Butternut Squash with
Spinach & Walnuts
Gluten-Free, Soy-Free & Dairy-Free
Butternut Squash is quickly rising to be one of my favorite vegetables. Not only is it good for you, but it tastes good too! Not to mention it’s so versatile and can be a staple in a variety of recipes.
Today’s recipe reflects one of my favorite ways to eat it: sautéed with walnuts and served over a bed of spinach. The coconut oil enhances the creaminess of the squash.
While this can be a main dish for me, I highly recommend serving it as a side at your Thanksgiving dinner!
What did Chef Walter say,
“Taste real good as is, but feel free to experiment with some additional spices like Ground Sage or Ground Rosemary.”
1 3lb organic butternut squash
1 large container of organic spinach
1 cup organic walnut pieces (omit if there is an allergy)
3 tablespoons organic coconut oil
3 cloves garlic, minced
Sea salt and pepper to taste
I find it’s easiest to cut up a butternut squash after I’ve boiled it for a short period of time. Fill a stockpot half way with water, bring to a boil and add the butternut squash. Place a plate on top to prevent the squash from surfacing to the top. Boil for 5 minutes.
Carefully remove squash from the pot and let cool for approximately 10 minutes. Slice squash in half long way and use a spoon to remove the seeds. Remove skin and dice squash into 1 inch cubes.
In large sauté pan add 2 tablespoons of coconut oil, add the butternut squash, walnuts, sea salt and pepper, sauté for approximately 10 minutes. I like my butternut squash slightly browned so I don’t stir it too often.
In a separate sauté add one tablespoon of coconut oil, garlic, and spinach. At low to medium flame sauté until spinach is cooked but not wilted.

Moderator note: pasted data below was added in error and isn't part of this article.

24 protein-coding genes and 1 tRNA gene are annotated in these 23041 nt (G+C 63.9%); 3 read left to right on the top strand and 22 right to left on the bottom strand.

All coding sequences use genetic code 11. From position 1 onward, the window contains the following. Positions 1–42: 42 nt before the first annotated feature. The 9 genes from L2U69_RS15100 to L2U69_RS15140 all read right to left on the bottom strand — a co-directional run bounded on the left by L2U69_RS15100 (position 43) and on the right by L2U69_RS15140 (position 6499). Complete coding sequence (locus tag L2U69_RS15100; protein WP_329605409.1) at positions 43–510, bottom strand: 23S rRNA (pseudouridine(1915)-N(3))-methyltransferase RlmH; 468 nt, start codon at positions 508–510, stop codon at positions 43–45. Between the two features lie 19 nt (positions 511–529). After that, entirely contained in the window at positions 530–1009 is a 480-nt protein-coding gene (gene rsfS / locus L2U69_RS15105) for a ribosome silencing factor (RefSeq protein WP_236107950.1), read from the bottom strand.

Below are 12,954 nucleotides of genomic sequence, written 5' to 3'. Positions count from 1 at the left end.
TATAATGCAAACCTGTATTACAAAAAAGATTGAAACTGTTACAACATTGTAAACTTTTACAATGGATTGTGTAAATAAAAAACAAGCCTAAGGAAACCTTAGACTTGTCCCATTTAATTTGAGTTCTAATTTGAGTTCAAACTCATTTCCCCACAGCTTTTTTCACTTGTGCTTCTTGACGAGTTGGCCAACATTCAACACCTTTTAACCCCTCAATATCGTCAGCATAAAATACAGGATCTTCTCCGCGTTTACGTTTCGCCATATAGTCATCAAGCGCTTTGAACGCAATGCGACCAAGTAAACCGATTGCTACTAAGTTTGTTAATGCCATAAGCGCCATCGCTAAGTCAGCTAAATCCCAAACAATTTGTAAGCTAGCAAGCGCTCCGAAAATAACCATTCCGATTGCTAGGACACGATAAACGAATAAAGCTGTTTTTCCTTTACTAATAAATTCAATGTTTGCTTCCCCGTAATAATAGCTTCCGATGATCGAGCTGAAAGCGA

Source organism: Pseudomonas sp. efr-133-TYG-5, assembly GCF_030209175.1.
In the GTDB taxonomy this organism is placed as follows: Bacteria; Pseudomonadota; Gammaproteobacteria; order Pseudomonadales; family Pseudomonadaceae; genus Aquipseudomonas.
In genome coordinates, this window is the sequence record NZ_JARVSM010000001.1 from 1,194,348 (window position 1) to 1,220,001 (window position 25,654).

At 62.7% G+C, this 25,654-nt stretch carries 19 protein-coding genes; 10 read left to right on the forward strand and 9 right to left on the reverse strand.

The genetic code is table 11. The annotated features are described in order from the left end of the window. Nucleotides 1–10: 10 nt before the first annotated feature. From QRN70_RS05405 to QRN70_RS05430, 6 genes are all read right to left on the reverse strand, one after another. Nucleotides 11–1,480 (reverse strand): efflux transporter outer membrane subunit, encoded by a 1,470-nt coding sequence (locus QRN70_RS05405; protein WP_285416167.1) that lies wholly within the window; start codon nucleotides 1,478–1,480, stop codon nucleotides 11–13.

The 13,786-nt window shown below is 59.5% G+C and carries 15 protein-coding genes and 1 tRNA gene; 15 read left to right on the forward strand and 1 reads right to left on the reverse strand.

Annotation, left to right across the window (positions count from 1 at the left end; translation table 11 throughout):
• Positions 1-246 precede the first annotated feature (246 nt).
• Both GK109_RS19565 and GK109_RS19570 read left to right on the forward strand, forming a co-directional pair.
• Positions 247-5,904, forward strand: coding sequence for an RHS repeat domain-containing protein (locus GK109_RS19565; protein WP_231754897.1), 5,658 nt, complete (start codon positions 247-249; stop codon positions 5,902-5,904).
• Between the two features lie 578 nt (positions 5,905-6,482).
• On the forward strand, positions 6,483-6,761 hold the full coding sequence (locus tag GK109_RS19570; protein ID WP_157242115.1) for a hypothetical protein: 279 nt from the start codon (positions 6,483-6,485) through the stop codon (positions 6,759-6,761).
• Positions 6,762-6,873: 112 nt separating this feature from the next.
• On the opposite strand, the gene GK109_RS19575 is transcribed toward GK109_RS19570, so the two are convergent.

To serve, place a generous portion of spinach on a plate, top with butternut squash and walnut mixture.
Butternut squash is an excellent source of vitamin A, potassium and fiber. It also provides calcium, iron, magnesium and vitamin C.
Contrary to what some people might think, we need fat in our diet, especially to aide in the digestive process. But it really needs to be a healthy fat such as coconut oil. What differentiates coconut oil from many other oils is that it contains medium chain fatty acids which the body can absorb better. It also is known to have some antibacterial, antiviral and antifungal properties.
These little cloves contain an assortment of vitamins and minerals. Garlic is a staple that I add to most dishes to enhance flavor.
Leafy Greens, Spinach:
Leafy greens provide an excellent source of Vitamin A and K. (Vitamin K is necessary for the absorption of calcium) Leafy greens also provide iron, folate and potassium, although the amounts vary by choice of green. General rule of thumb, the darker the green the better!